Some startup "unicorns" are magical, and others are donkeys in party hats.
Illustration by Aleksandar Savic
By Erin Griffith
April 5, 2016

💥A Boom with a View💥 is a column about startups and the technology industry, written by Erin Griffith. Find them all here: fortune.com/boom.

Just over a year ago, Marc Cuban declared in a not-at-all hyperbolic blog post that we’re in a tech bubble worse than dotcom bubble of 2000 because poor angel investors (who are still required to be accredited investors with $1 million in the bank) don’t know what they’re in for when they buy illiquid startup stock.

Now he’s worried about the exact opposite: poor startups will have their creativity and growth stifled if the SEC starts messing with their valuations. SEC chair Mary Jo White recently expressed concern over inflated private company valuations and their lack of transparency, a concern Cuban dismisses. “They’re private companies,” he told CNBC. “What do they need to be more transparent about?” I dunno, maybe telling those poor angel investors what they’re in for?

Cuban, of course, is a thought leader, a distinction that the the Ellen Pao trial taught us is required for success in venture capital. I’ve noticed lately that many venture capitalists have realized that, if they can’t star in a reality TV show, they can thought-lead by making up a new animal metaphor. It worked for Aileen Lee, who came up with the original “unicorn” term, though I’d argue “unicorn” never would have caught on if she hadn’t published it alongside a seminal market analysis full of data.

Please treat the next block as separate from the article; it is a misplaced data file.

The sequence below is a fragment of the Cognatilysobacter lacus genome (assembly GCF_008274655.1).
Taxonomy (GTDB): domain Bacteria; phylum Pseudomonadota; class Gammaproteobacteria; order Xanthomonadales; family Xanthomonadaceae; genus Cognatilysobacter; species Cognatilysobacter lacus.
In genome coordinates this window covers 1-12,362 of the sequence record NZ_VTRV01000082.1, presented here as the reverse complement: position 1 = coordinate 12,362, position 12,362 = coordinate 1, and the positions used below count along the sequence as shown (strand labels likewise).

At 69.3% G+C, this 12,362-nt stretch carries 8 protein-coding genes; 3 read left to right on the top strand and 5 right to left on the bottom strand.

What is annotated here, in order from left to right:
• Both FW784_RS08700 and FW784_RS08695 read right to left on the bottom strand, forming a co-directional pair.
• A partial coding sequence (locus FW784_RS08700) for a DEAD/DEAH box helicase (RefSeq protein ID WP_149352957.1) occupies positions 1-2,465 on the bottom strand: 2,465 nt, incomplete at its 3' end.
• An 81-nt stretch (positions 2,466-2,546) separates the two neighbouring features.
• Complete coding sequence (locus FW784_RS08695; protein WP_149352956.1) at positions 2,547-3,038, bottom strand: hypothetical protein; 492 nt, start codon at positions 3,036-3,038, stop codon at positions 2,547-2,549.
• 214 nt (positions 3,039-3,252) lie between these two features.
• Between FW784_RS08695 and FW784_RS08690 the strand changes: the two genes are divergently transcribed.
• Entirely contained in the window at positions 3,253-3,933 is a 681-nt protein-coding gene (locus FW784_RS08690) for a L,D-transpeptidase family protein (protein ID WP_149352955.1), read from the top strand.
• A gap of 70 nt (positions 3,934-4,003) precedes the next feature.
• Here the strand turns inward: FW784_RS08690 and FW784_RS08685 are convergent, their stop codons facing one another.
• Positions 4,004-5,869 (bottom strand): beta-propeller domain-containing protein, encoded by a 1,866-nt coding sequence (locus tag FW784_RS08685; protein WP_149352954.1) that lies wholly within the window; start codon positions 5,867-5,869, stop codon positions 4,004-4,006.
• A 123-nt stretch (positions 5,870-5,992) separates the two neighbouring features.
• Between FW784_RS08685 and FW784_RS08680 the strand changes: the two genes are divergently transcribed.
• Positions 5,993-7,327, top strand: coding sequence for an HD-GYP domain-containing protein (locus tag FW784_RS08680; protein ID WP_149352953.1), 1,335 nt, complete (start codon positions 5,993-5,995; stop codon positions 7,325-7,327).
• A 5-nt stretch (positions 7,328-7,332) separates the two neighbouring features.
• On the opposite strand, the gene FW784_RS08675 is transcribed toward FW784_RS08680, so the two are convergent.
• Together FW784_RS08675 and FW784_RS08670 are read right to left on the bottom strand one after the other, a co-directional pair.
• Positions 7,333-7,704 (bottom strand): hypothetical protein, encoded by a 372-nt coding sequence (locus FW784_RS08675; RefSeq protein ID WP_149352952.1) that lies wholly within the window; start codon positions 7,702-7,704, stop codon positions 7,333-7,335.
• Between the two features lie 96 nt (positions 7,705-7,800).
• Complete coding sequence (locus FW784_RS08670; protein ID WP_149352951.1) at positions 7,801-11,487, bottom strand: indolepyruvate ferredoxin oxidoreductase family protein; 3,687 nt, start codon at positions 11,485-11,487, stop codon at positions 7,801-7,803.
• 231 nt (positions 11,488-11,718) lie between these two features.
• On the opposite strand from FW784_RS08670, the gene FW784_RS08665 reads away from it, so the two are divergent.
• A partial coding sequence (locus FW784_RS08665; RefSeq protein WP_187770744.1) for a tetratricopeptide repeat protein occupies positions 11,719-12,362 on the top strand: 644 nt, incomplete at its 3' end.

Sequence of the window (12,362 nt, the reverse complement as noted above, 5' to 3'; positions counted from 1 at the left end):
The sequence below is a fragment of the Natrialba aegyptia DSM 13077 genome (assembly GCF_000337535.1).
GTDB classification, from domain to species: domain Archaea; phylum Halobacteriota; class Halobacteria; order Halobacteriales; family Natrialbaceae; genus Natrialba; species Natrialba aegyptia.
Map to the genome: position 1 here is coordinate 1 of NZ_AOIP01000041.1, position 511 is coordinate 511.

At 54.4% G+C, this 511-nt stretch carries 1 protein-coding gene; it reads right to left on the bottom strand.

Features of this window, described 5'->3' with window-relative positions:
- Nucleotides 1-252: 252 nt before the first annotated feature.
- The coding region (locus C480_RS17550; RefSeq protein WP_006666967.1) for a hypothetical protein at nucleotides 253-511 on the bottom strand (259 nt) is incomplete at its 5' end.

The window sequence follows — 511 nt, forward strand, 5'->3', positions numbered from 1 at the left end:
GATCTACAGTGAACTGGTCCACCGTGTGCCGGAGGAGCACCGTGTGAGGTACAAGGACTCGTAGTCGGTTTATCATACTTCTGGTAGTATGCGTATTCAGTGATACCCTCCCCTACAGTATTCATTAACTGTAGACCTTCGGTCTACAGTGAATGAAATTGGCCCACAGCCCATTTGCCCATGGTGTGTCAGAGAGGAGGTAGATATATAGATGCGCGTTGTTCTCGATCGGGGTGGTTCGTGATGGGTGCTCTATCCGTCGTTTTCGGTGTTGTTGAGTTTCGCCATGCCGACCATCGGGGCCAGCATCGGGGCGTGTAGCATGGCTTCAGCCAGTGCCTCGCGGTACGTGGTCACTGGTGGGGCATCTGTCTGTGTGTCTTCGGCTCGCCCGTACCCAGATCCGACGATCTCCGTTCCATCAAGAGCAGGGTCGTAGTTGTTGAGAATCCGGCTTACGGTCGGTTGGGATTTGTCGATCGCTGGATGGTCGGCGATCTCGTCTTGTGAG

Every week there’s a new animal: The latest is cockroach, a startup that can survive a nuclear war. But there are also black swans, centaurs, and ponies. Someone is trying to make dragons happen. They’re torturing this metaphor to death. We’re even at the point of having actual debates over whether Fitbit is a unicorn or a dragon.

Of course, Silicon Valley has always been a place of mysticism. Recall that when Airbnb CEO Brian Chesky first arrived, he thought everyone believed in angels.

And I should be clear: I fully embrace this silliness. In fact, I’d argue the best thing to come from the Age of Unicorns is that we’re now using animals to talk about business instead clichéd war and sports analogies. So block and tackle away in the trenches, and feel free to hit singles and doubles instead of homeruns. But to the angels among us in Silicon Valley, you’re either a unicorn or a cockroach.

READ this dive into Donald Trump’s self-dealing and love affair with debt.

SKIM this dive into the origin of Amazon Echo.

SKIP this trend story about how SHIRTS are back in style. SHIRTS!

WeWork had a big day. (It launched it’s highly anticipated experiment in ~branded co-living~ in two cities called WeLive.)

Microsoft had a little day. (Between excitement over Hololens and bots, I sense the inklings of a cool kid moment in Redmond.)

Trump had a day. (His hotels appear to have been hacked again.)

The thing you missed on Twitter is Pootie Deng. (Never mind that other gigantic Putin scandal.)

The hot new startup is Whistle, the dog fitness tracker that sold to … Mars?

Proof of our impending death is Uber for sponges. 💥

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